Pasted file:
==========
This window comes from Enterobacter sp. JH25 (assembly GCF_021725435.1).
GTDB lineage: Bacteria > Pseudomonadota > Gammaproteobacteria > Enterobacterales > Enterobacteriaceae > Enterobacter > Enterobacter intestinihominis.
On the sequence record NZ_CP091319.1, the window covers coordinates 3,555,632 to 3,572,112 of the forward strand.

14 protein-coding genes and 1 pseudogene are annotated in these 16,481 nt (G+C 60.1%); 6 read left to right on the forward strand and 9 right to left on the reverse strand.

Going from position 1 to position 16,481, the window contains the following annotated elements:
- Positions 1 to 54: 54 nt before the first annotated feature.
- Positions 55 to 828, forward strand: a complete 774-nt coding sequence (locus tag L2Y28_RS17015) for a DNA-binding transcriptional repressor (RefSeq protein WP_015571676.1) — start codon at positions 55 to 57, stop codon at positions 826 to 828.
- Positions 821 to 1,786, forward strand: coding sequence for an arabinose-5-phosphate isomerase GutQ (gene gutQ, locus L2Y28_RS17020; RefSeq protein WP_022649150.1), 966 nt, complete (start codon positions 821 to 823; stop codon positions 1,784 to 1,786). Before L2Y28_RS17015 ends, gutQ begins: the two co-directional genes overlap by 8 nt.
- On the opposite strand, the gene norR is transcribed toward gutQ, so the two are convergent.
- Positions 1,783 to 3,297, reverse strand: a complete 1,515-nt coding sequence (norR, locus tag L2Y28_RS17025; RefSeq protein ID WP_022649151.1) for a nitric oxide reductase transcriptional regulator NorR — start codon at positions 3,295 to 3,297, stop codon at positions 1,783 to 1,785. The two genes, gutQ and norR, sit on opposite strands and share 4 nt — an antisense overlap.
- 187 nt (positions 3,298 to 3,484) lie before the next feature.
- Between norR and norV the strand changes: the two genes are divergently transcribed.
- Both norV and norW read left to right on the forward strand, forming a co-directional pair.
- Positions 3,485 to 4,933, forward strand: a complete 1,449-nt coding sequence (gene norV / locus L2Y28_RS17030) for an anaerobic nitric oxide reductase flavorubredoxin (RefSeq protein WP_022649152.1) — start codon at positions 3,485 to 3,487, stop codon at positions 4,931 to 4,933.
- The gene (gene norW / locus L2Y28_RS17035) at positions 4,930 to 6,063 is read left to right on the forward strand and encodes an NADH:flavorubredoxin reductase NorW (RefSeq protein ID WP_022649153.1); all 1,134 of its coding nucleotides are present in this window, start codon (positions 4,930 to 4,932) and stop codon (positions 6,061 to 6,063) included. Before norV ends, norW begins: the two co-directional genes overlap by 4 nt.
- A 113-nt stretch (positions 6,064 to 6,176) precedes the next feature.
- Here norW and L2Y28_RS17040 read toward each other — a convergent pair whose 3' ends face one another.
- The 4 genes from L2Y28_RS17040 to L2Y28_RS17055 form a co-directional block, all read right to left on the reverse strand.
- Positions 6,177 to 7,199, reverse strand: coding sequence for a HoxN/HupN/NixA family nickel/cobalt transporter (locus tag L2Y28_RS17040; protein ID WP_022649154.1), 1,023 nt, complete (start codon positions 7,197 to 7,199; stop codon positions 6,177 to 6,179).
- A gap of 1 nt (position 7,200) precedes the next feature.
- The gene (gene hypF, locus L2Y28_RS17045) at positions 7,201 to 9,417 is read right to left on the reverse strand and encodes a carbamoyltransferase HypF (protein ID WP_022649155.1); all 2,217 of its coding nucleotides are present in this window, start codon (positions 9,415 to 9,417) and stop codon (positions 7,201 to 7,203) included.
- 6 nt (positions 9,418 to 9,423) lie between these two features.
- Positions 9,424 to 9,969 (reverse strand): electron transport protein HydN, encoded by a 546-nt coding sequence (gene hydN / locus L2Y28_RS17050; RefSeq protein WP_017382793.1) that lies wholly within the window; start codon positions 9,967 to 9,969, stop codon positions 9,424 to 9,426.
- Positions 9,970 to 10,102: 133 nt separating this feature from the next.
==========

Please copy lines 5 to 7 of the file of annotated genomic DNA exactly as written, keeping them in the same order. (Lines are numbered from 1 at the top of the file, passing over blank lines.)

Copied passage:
Going from position 1 to position 16,481, the window contains the following annotated elements:
- Positions 1 to 54: 54 nt before the first annotated feature.
- Positions 55 to 828, forward strand: a complete 774-nt coding sequence (locus tag L2Y28_RS17015) for a DNA-binding transcriptional repressor (RefSeq protein WP_015571676.1) — start codon at positions 55 to 57, stop codon at positions 826 to 828.